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Hunziker Christopher T.


Christopher T. Hunziker was born in Atlanta (USA) in 1956, the son of Swiss architect Walter Hunziker. After studying art history, mathematics, physics and architecture in the USA and Switzerland, Hunziker embarked on a career as an artist. In his work, the artist formally explores fictional spatial structures, light installations and artistic interventions in existing architecture. While the artist's works often superficially display minimalist traits, they also frequently make reference to art history and raise socio-political issues. The sculpture "Rose - a sleeping sculpture - Clone" presented at this year's Swiss Triennial, for example, opens up a discursive space that extends far beyond the sculpture itself: while the portrait of a ruler was predominant in sculptural work from antiquity to the Baroque period, alongside mythological and sacred representations, new metaphorical content became relevant in the 18th and 19th centuries. An example of this is Rodin's "Thinker", which symbolises the emerging rationalism of modern times. As a result, industrialisation and mechanisation took over. The dominance of industry and capital lead to alienation, even man himself becomes a commodity in a globalised and digitalised world. But how can a sculpture or a monument look in a world that is exclusively focussed on profit, progress and (re)production? Perhaps like a peacefully sleeping giantess that seems to be out of this world and whisks us away to a place where there is still room for thoughts and dreams.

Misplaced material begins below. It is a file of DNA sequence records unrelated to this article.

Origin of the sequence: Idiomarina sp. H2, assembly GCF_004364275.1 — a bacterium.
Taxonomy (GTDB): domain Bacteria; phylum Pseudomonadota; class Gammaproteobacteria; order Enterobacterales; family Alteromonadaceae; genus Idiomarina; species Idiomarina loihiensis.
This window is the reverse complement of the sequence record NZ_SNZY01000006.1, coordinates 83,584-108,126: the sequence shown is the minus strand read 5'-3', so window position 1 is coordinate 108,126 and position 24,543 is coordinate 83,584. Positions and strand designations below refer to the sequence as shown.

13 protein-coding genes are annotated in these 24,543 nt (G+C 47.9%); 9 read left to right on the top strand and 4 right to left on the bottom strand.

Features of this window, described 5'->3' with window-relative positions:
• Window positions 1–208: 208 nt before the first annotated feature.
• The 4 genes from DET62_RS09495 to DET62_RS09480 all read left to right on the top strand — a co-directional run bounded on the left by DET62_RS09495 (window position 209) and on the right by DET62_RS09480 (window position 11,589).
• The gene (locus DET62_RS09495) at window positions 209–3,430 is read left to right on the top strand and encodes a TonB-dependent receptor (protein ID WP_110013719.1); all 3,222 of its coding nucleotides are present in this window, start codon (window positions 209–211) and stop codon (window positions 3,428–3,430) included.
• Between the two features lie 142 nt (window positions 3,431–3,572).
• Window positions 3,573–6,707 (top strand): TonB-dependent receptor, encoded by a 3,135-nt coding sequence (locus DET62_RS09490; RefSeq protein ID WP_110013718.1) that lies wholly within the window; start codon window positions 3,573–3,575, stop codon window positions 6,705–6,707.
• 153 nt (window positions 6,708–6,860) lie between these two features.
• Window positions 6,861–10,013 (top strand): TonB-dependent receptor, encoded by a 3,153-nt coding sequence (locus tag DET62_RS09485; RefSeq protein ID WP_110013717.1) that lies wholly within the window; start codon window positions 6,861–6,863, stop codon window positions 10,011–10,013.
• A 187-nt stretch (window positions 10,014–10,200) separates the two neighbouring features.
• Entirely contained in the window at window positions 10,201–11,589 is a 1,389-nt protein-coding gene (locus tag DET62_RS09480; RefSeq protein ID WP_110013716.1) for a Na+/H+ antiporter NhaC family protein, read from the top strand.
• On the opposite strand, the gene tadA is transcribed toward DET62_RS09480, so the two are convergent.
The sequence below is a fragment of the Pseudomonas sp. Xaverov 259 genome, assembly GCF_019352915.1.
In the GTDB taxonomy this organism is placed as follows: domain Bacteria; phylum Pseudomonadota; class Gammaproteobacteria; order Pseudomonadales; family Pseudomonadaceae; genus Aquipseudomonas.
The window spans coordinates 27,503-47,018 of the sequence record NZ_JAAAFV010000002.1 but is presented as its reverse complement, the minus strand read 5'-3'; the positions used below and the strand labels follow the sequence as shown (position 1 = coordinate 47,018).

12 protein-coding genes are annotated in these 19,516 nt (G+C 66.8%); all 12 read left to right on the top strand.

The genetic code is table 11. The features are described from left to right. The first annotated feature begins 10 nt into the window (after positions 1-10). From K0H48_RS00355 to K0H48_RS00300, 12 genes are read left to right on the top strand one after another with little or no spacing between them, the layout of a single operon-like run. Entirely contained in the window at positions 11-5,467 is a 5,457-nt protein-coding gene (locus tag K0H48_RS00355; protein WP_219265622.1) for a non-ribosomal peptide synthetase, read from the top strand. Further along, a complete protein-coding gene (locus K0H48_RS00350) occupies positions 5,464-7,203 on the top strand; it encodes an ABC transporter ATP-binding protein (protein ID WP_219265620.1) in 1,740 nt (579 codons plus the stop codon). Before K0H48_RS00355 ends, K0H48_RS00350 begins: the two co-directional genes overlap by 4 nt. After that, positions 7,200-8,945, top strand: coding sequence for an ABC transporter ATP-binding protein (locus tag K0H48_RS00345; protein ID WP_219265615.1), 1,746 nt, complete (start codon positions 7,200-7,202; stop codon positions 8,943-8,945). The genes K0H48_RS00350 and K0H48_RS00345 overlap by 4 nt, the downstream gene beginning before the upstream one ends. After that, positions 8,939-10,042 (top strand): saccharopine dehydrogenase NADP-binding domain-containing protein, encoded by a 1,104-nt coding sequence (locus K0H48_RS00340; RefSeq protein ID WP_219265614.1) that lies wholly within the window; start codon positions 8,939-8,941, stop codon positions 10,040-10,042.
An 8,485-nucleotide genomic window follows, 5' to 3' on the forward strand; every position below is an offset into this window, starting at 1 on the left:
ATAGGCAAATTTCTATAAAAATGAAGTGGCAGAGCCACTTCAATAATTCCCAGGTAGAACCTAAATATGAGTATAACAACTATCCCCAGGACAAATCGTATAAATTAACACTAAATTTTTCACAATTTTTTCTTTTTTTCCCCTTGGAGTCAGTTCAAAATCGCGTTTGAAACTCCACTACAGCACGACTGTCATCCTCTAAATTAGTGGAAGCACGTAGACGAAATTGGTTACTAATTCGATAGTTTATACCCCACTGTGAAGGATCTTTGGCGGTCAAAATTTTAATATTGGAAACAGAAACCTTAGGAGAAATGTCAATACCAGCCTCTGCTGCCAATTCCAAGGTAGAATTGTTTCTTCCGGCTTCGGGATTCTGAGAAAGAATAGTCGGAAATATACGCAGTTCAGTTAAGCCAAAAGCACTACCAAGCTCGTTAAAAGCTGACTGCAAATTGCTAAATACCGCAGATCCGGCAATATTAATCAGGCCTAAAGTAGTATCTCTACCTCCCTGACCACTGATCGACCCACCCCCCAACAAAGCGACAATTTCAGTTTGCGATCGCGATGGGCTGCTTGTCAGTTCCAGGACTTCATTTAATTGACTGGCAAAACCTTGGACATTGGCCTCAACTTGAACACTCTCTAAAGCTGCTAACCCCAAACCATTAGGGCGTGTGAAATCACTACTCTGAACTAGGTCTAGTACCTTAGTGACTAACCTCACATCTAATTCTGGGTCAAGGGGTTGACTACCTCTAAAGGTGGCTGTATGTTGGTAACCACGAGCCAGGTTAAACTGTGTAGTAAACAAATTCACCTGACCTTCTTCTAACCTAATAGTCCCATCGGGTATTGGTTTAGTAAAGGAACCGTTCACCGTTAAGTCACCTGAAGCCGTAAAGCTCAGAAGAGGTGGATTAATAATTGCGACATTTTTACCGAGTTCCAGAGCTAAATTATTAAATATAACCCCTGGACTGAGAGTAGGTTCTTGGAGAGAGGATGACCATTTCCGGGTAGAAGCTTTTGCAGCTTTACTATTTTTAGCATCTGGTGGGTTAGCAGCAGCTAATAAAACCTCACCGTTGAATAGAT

«If Rodin's famous sculpture "The Thinker" is a symbol of the reflective human being of modern times (René Descartes: "I think therefore I am"), I ask myself what a sculpture of a human figure must look like today if it is to be a symbol of thought for all those who can think but also have big dreams? We have a dream!» (Martin Luther King 1963)

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